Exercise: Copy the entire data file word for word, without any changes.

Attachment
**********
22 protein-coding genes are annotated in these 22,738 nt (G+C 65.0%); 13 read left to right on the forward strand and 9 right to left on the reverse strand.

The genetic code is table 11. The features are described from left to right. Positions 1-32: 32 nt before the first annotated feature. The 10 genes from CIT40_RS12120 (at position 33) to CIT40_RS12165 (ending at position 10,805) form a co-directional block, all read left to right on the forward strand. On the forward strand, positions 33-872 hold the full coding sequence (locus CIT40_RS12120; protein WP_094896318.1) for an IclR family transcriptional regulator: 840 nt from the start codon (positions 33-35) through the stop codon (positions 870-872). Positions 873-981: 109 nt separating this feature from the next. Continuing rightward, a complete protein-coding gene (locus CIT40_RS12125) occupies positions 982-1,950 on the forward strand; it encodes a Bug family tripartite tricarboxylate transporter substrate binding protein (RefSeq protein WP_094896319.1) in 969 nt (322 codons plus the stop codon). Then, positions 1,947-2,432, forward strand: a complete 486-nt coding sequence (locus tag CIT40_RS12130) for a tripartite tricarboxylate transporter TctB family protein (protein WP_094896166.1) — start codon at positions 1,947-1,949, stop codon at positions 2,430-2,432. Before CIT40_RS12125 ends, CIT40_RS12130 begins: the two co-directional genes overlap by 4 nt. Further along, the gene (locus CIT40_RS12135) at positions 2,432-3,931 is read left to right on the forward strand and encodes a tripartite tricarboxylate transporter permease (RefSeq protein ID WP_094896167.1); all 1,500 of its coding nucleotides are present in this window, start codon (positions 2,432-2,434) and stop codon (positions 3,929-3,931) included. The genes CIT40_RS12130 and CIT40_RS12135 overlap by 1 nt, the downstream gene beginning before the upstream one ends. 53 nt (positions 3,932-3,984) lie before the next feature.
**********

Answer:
22 protein-coding genes are annotated in these 22,738 nt (G+C 65.0%); 13 read left to right on the forward strand and 9 right to left on the reverse strand.

The genetic code is table 11. The features are described from left to right. Positions 1-32: 32 nt before the first annotated feature. The 10 genes from CIT40_RS12120 (at position 33) to CIT40_RS12165 (ending at position 10,805) form a co-directional block, all read left to right on the forward strand. On the forward strand, positions 33-872 hold the full coding sequence (locus CIT40_RS12120; protein WP_094896318.1) for an IclR family transcriptional regulator: 840 nt from the start codon (positions 33-35) through the stop codon (positions 870-872). Positions 873-981: 109 nt separating this feature from the next. Continuing rightward, a complete protein-coding gene (locus CIT40_RS12125) occupies positions 982-1,950 on the forward strand; it encodes a Bug family tripartite tricarboxylate transporter substrate binding protein (RefSeq protein WP_094896319.1) in 969 nt (322 codons plus the stop codon). Then, positions 1,947-2,432, forward strand: a complete 486-nt coding sequence (locus tag CIT40_RS12130) for a tripartite tricarboxylate transporter TctB family protein (protein WP_094896166.1) — start codon at positions 1,947-1,949, stop codon at positions 2,430-2,432. Before CIT40_RS12125 ends, CIT40_RS12130 begins: the two co-directional genes overlap by 4 nt. Further along, the gene (locus CIT40_RS12135) at positions 2,432-3,931 is read left to right on the forward strand and encodes a tripartite tricarboxylate transporter permease (RefSeq protein ID WP_094896167.1); all 1,500 of its coding nucleotides are present in this window, start codon (positions 2,432-2,434) and stop codon (positions 3,929-3,931) included. The genes CIT40_RS12130 and CIT40_RS12135 overlap by 1 nt, the downstream gene beginning before the upstream one ends. 53 nt (positions 3,932-3,984) lie before the next feature.